Memories of WW2
William R Nicks
Sergeant William R Nicks
Grew up in Oxford, enlisted into the Oxford and Buckinghamshire Light Infantry. Demobbed at Hardwick Hall then settled in Clay Cross where he lived until he died in 2003. Thanks to Ann Frost.
John Lowry vividly remembers his days as a ‘desert rat’. He was one of a small group of Chesterfield men attached to a Glossop contingent in the Signals, laying vital communications cables across hundreds of miles of the North African desert.
It meant keeping in touch with the front line – and that’s how he came to be captured. “We were having breakfast at about six o’clock when a few of our lads came tearing through the camp shouting ‘Get out quick’.
On the horizon we could see a black line of advancing German troops but by the time we got into our track its canvas top was riddled with bullets from a German officers’ armoured car. We stopped, they disarmed us, put one of their own armed men on board and we had to follow them.”
They were imprisoned near Milan and then they had to walk all the way to another PoW camp in Poland and later walk back to Austria. John worked as a Sheepbridge Company engineering Inspector until he retired. He lived on Thornbridge Crescent, off Langer Lane in Chesterfield.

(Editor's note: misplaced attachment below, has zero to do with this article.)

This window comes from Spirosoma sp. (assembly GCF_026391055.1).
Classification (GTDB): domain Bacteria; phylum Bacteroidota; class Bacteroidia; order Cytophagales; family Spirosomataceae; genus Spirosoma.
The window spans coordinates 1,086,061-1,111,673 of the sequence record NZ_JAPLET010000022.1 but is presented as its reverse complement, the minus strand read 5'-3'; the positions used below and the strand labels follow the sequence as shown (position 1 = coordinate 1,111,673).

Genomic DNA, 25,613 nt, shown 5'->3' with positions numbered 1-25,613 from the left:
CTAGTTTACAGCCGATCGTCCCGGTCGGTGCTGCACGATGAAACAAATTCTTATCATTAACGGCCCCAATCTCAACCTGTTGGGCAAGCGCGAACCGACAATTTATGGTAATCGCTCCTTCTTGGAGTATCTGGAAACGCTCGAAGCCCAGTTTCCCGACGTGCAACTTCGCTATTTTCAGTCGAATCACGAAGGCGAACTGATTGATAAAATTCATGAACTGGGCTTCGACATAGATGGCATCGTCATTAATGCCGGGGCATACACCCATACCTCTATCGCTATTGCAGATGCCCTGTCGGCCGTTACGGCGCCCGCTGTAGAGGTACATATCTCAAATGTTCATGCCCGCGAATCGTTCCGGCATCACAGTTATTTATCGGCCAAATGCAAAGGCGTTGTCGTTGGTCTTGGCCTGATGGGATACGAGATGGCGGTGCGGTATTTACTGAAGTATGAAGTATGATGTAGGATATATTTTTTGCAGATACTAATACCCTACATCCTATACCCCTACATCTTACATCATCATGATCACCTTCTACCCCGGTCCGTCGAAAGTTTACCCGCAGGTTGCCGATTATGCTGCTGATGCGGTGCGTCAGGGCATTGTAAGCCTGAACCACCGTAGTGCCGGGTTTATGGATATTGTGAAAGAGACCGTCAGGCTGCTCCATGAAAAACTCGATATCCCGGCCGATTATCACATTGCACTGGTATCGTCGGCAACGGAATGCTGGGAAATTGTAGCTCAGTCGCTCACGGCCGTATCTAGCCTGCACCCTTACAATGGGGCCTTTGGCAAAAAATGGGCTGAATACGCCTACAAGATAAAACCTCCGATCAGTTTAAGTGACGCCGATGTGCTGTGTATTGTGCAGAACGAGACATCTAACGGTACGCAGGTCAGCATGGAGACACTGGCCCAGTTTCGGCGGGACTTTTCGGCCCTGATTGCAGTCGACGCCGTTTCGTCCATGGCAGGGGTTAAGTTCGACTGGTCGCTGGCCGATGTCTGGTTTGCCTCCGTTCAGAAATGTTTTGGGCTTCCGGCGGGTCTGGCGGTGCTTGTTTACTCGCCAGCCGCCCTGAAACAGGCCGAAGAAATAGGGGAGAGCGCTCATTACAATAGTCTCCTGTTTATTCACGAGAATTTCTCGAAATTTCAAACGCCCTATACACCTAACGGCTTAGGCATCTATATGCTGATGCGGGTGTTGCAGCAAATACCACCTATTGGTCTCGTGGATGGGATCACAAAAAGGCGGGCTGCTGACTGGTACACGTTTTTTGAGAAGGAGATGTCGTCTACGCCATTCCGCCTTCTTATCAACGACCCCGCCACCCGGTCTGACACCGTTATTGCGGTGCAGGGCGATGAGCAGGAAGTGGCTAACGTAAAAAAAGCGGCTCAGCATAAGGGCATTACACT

Sadly, he passed away the following year of cancer after doing the above interview and during the pain relief he had flash backs and thought he was there again. His daughters recall that as children it was quite horrific to hear of the things he had (along with his companions) been put through.
Italian tank and rifles abandoned in the desert with, left to right, Harry Meakin (who was to become John Lowry’s best man), Timmy Turner and John Lowry.
A largely Chesterfield squad in a signals unit in Egypt.
Left to right, back row, Bill Purser, Lofty Rowe, Harry Meakin, Codger Peach; third row. Weston brothers Tommy and Sid Yeomans, Archie Foster; second row, Arthur Ash (of Glossop), Jack Bennett, Timmy Turner, Alf Turner; front row, Jack Keen, John Lowry, Knobby Shaw, Bell and Jimmy Greenall.
Thanks to Joy Lowry
Thanks to Joy Lowry
Thanks to Philip Pringle